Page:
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Murray Bridge Olympic Rowing Shell

Vessel Number: HV000347
Date: 1921
Classification:Vessels and fittings
The Murray Bridge Olympic Rowing Shell was built in 1921 and represented Australia in the eight-oared event at the 1924 Paris Olympic Games. Its South Australian crew was from Murray Bridge and the story of the crew's background, selection and how they rowed the craft to the venue once in France is a fine example of Australian sporting determination. The shell is understood to have been built by Messrs Jerrams and Sons in Melbourne, Victoria .
DescriptionThe shell is made of steamed Australian red cedar, a typical wood used by local builders for many types of boat construction. The decking is linen. The builders were Messrs Jerrams and Sons from Melbourne, Victoria. a South Australian Rowing Association annual report for 1920-21 notes that the order was placed earlier in the year with an anticipated cost of 80 pounds. The following years report notes the vessel was commisioned and cost 95 pounds 10 shillings and 1 pence. It goes on to state:

"Your Committee was well pleased with the boat built for them by Messrs Jerrams and Sons, and it has already achieved an enviable record. The craft was purchased for use in the Interstate Contest, and its excellent win in Sydney was an auspicious beginning. The Murray Bridge members who comprised the crew speak in the highest terms of the boat's remarkable qualities.
When brought back to South Australia, the vessel was placed at the disposal of the Brisbane University crew - it is a matter of history now how the Queenslanders rowed to victory in that boat.
It was christened " South Australia" by the committee."

The crew all came from the Murray Bridge Rowing Club in South Australia. Murray Bridge is on the lower reaches of the Murray River and is a short distance north of Lake Alexandrina. The club was founded in 1909 and became the dominant force in South Australian rowing. Its members were labourers and tradesmen, in contrast with other clubs whose membership had a more elite background.

The crew from Murray Bridge won their first national championship in 1913 when two of the opposition craft were swamped. Credit for the win was given to the Murray Bridge cox who showed foresight by taking a billy can with him to bail the boat. In 1920, 1922 and 1923 the Murray Bridge crew again represented South Australia and won the Kings Cup for the Eight-Oared Championship of Australia. In 1922 and 1923 the shell used was SOUTH AUSTRALIA.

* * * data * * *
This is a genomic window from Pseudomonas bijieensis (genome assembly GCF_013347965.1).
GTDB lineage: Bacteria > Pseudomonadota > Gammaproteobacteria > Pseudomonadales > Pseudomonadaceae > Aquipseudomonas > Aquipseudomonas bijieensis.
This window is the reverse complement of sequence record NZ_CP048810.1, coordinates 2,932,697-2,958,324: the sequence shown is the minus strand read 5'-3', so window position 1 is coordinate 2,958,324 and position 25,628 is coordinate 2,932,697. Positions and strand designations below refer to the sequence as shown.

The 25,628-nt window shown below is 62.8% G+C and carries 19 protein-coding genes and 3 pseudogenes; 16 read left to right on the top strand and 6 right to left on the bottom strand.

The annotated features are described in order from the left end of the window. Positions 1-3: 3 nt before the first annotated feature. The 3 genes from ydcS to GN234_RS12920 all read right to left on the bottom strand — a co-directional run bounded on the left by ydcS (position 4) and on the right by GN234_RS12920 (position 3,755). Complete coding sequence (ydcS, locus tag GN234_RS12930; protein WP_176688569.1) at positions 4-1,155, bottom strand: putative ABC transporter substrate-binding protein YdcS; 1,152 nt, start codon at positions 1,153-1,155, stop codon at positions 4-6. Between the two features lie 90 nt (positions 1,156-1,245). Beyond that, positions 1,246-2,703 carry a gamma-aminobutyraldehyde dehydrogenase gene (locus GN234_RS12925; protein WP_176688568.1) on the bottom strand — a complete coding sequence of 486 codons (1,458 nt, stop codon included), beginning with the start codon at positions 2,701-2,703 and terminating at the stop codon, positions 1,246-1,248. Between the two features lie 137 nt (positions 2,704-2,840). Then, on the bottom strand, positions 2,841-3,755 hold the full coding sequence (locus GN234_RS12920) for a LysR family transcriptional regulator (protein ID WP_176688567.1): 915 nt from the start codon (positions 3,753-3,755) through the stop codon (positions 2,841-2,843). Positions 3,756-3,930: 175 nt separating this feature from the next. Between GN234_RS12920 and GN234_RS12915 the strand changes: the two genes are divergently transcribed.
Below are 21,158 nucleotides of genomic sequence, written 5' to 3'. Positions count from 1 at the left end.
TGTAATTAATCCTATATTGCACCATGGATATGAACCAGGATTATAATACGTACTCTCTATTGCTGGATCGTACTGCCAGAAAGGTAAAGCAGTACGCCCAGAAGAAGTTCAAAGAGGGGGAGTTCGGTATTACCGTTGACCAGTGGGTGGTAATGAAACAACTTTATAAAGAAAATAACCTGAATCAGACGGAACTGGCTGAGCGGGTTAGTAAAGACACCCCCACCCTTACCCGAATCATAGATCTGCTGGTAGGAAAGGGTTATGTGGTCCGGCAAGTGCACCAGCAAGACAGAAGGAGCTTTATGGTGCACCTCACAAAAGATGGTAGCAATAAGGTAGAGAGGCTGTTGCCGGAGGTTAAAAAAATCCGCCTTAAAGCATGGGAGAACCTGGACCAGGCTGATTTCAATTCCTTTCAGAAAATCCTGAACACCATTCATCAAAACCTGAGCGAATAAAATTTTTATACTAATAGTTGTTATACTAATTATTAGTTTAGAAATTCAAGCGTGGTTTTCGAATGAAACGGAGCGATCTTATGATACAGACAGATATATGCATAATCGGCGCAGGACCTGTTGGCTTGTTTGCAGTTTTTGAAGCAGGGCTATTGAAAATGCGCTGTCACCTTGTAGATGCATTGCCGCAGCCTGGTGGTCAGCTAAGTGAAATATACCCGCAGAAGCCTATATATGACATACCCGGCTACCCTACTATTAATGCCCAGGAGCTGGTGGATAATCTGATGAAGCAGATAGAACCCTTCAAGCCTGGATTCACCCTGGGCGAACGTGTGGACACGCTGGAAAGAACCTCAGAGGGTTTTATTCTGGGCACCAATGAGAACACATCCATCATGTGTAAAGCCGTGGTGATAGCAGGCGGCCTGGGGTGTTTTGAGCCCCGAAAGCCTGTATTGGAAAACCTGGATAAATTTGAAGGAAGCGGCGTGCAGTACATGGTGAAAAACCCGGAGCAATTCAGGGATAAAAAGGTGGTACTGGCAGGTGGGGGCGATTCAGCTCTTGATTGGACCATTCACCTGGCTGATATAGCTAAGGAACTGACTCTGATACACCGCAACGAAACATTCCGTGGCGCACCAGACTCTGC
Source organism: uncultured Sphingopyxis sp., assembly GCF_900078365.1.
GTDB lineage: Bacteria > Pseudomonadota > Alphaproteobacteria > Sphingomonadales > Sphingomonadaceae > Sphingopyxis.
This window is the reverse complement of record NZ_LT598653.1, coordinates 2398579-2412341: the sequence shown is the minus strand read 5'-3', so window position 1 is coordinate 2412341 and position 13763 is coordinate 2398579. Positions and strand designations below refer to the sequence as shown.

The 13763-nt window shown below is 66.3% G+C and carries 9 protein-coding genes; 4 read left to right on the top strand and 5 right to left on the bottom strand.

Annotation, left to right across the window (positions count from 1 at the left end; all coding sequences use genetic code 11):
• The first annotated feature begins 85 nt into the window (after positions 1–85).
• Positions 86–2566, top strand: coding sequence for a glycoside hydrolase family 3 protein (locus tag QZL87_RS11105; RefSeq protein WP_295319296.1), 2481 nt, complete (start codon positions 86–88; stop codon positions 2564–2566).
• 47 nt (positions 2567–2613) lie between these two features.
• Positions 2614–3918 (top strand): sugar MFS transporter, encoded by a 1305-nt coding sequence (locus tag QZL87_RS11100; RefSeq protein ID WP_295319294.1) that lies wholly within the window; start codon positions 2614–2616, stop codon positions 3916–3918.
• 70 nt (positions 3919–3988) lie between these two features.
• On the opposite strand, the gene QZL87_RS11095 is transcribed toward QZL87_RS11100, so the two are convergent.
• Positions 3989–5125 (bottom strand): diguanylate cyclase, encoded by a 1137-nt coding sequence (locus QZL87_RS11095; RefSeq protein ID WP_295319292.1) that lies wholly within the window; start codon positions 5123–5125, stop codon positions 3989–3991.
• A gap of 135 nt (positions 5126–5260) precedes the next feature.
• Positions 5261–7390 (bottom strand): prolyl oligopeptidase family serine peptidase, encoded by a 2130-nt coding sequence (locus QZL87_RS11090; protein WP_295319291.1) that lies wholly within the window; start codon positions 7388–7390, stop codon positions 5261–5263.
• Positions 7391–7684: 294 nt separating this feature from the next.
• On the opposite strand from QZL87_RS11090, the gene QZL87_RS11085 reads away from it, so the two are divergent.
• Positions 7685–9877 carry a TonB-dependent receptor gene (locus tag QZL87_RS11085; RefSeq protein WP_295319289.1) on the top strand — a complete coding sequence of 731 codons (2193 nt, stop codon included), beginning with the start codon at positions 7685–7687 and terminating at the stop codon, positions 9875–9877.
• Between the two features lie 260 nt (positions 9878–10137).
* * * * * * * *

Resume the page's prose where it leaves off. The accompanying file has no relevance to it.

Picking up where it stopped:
In 1924, as reigning national champions the Murray Bridge crew was chosen to represent Australia at the Olympics to be held in Paris, France. An initial hurdle was overcoming the charge that the crew was professional because of alleged prize money won at the local Mannum sports day. They then had to withstand a challenge from the Victorian, Tasmanian and West Australian crews which claimed the South Australian crew's slow stroke rate was unsuited to the shorter race length in Olympic competition. To settle this argument an Olympic trial race was held between these teams on the Port Adelaide River in March 1924. With a local crowd on the shoreline supporting them, calling 'Paris or the Bush', the South Australians increased their stroke rate mid-race to take the lead from the Western Australian crew and score a narrow win.

The Murray Bridge crew had an average age of 36 and most worked on the railways, although one was a postal assisstant and another skippered a trading boat on the Murray River. They were known as the 'The Cods' because of their stuffed Murray Cod mascot and were South Australia's first Olympians. The crew's passage to Paris was still not guaranteed until South Australians came to their support, raising enough funds to send the boat and team to France. Before leaving Australia they were treated to a Lord Mayor's reception and a huge crowd saw them off from Port Adelaide.